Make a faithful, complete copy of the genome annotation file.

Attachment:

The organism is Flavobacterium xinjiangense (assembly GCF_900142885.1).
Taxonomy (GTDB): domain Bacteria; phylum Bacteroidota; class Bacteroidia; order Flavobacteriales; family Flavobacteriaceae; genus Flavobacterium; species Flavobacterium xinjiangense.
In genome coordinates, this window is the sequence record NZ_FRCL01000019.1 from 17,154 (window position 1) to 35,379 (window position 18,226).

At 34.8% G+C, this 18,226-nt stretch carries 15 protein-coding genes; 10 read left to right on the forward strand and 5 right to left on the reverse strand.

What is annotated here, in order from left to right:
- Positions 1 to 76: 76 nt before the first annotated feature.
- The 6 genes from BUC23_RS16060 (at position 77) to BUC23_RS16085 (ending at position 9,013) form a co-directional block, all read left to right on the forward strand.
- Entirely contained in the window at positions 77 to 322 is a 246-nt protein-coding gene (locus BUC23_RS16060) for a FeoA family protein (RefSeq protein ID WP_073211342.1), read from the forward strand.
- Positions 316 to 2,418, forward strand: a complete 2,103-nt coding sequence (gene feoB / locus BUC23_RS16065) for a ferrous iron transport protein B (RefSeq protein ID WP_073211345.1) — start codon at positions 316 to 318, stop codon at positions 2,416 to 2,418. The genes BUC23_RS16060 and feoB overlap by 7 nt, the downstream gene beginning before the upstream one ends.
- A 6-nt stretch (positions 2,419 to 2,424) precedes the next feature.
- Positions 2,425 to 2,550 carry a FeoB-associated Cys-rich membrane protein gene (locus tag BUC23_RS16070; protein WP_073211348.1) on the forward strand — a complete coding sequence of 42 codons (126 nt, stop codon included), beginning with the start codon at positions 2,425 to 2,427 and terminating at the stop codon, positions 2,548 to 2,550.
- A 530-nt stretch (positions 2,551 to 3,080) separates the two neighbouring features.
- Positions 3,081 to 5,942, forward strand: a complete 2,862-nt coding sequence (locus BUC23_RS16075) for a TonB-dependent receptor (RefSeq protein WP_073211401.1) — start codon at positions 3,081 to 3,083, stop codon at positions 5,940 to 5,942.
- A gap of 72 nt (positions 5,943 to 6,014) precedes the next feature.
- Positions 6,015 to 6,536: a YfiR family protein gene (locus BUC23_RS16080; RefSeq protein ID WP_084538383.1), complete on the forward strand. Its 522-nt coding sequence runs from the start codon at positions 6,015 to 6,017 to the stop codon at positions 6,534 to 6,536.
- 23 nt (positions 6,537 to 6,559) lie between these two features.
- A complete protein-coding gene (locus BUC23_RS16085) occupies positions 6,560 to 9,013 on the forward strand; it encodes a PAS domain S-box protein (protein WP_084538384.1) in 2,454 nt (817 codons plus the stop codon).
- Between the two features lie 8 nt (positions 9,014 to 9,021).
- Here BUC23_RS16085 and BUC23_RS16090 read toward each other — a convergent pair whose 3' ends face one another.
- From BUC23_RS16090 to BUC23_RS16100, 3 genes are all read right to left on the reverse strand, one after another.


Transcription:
The organism is Flavobacterium xinjiangense (assembly GCF_900142885.1).
Taxonomy (GTDB): domain Bacteria; phylum Bacteroidota; class Bacteroidia; order Flavobacteriales; family Flavobacteriaceae; genus Flavobacterium; species Flavobacterium xinjiangense.
In genome coordinates, this window is the sequence record NZ_FRCL01000019.1 from 17,154 (window position 1) to 35,379 (window position 18,226).

At 34.8% G+C, this 18,226-nt stretch carries 15 protein-coding genes; 10 read left to right on the forward strand and 5 right to left on the reverse strand.

What is annotated here, in order from left to right:
- Positions 1 to 76: 76 nt before the first annotated feature.
- The 6 genes from BUC23_RS16060 (at position 77) to BUC23_RS16085 (ending at position 9,013) form a co-directional block, all read left to right on the forward strand.
- Entirely contained in the window at positions 77 to 322 is a 246-nt protein-coding gene (locus BUC23_RS16060) for a FeoA family protein (RefSeq protein ID WP_073211342.1), read from the forward strand.
- Positions 316 to 2,418, forward strand: a complete 2,103-nt coding sequence (gene feoB / locus BUC23_RS16065) for a ferrous iron transport protein B (RefSeq protein ID WP_073211345.1) — start codon at positions 316 to 318, stop codon at positions 2,416 to 2,418. The genes BUC23_RS16060 and feoB overlap by 7 nt, the downstream gene beginning before the upstream one ends.
- A 6-nt stretch (positions 2,419 to 2,424) precedes the next feature.
- Positions 2,425 to 2,550 carry a FeoB-associated Cys-rich membrane protein gene (locus tag BUC23_RS16070; protein WP_073211348.1) on the forward strand — a complete coding sequence of 42 codons (126 nt, stop codon included), beginning with the start codon at positions 2,425 to 2,427 and terminating at the stop codon, positions 2,548 to 2,550.
- A 530-nt stretch (positions 2,551 to 3,080) separates the two neighbouring features.
- Positions 3,081 to 5,942, forward strand: a complete 2,862-nt coding sequence (locus BUC23_RS16075) for a TonB-dependent receptor (RefSeq protein WP_073211401.1) — start codon at positions 3,081 to 3,083, stop codon at positions 5,940 to 5,942.
- A gap of 72 nt (positions 5,943 to 6,014) precedes the next feature.
- Positions 6,015 to 6,536: a YfiR family protein gene (locus BUC23_RS16080; RefSeq protein ID WP_084538383.1), complete on the forward strand. Its 522-nt coding sequence runs from the start codon at positions 6,015 to 6,017 to the stop codon at positions 6,534 to 6,536.
- 23 nt (positions 6,537 to 6,559) lie between these two features.
- A complete protein-coding gene (locus BUC23_RS16085) occupies positions 6,560 to 9,013 on the forward strand; it encodes a PAS domain S-box protein (protein WP_084538384.1) in 2,454 nt (817 codons plus the stop codon).
- Between the two features lie 8 nt (positions 9,014 to 9,021).
- Here BUC23_RS16085 and BUC23_RS16090 read toward each other — a convergent pair whose 3' ends face one another.
- From BUC23_RS16090 to BUC23_RS16100, 3 genes are all read right to left on the reverse strand, one after another.